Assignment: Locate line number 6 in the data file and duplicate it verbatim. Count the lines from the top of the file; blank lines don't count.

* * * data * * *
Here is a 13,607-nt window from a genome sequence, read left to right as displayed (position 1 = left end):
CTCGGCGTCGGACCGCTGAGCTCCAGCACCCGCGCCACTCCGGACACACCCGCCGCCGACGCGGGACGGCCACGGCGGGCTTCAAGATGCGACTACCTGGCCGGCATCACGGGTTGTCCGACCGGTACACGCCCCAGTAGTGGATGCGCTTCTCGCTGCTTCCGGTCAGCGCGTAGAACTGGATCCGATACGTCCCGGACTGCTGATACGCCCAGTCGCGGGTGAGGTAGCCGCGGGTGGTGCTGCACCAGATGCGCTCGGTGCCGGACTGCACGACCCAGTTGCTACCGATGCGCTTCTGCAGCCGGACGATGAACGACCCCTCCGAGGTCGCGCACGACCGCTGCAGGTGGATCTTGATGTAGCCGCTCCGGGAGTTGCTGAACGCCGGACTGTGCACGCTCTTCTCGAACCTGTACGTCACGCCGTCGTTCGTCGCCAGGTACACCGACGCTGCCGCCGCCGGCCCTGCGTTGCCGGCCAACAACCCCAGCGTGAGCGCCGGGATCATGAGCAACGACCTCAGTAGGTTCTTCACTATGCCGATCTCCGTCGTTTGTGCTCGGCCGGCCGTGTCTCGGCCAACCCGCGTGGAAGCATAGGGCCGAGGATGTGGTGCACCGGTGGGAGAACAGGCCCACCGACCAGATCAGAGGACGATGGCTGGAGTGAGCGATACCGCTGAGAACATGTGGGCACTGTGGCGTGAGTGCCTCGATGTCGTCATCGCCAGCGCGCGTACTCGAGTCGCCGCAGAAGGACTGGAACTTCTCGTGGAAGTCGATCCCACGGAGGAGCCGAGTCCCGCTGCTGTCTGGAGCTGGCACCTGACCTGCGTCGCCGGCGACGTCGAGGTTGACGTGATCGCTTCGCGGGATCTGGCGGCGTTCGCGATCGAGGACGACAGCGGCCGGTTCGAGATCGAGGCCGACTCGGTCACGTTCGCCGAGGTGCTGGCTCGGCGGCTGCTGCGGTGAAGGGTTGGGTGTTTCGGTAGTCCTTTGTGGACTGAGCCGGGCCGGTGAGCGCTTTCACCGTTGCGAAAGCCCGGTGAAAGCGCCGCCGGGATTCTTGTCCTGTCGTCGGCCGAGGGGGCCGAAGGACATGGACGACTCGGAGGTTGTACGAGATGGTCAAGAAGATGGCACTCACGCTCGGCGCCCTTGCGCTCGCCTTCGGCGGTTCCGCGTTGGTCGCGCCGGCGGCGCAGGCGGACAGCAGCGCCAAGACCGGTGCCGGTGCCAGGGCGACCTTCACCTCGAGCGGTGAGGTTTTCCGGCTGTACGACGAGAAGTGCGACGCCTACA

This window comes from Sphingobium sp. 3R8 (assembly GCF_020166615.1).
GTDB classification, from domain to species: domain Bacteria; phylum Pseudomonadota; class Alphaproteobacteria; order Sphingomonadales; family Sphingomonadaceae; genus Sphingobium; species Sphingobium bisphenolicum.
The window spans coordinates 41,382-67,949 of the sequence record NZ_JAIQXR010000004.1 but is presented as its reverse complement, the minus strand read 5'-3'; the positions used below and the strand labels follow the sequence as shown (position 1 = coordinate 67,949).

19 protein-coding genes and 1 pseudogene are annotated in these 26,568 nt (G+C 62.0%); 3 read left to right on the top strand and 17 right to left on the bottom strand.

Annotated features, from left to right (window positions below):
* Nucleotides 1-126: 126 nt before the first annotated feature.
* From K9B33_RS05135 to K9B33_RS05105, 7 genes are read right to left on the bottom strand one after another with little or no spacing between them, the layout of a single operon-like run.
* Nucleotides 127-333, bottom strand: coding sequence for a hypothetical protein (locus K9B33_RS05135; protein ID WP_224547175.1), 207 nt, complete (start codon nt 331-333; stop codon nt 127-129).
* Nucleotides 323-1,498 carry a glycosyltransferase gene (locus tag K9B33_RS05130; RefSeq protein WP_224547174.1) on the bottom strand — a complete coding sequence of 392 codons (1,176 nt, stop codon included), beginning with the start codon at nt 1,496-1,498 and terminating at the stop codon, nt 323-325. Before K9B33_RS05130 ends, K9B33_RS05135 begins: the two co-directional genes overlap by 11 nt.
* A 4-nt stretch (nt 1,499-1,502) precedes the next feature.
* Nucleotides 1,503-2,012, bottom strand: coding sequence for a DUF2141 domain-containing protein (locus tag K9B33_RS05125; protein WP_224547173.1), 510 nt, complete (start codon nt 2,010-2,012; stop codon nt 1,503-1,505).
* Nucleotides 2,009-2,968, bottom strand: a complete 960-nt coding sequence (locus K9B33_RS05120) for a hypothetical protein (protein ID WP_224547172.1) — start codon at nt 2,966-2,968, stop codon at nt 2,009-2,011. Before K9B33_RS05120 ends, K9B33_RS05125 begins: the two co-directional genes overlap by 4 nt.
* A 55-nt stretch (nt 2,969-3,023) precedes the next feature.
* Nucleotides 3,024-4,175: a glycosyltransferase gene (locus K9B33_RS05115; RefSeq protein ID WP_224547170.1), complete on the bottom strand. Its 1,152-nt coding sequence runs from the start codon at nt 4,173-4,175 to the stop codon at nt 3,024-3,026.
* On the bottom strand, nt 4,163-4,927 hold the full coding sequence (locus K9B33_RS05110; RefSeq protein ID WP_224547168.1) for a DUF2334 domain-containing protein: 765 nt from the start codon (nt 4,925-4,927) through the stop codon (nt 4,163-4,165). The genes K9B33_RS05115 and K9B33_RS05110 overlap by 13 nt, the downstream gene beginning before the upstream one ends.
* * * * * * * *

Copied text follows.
19 protein-coding genes and 1 pseudogene are annotated in these 26,568 nt (G+C 62.0%); 3 read left to right on the top strand and 17 right to left on the bottom strand.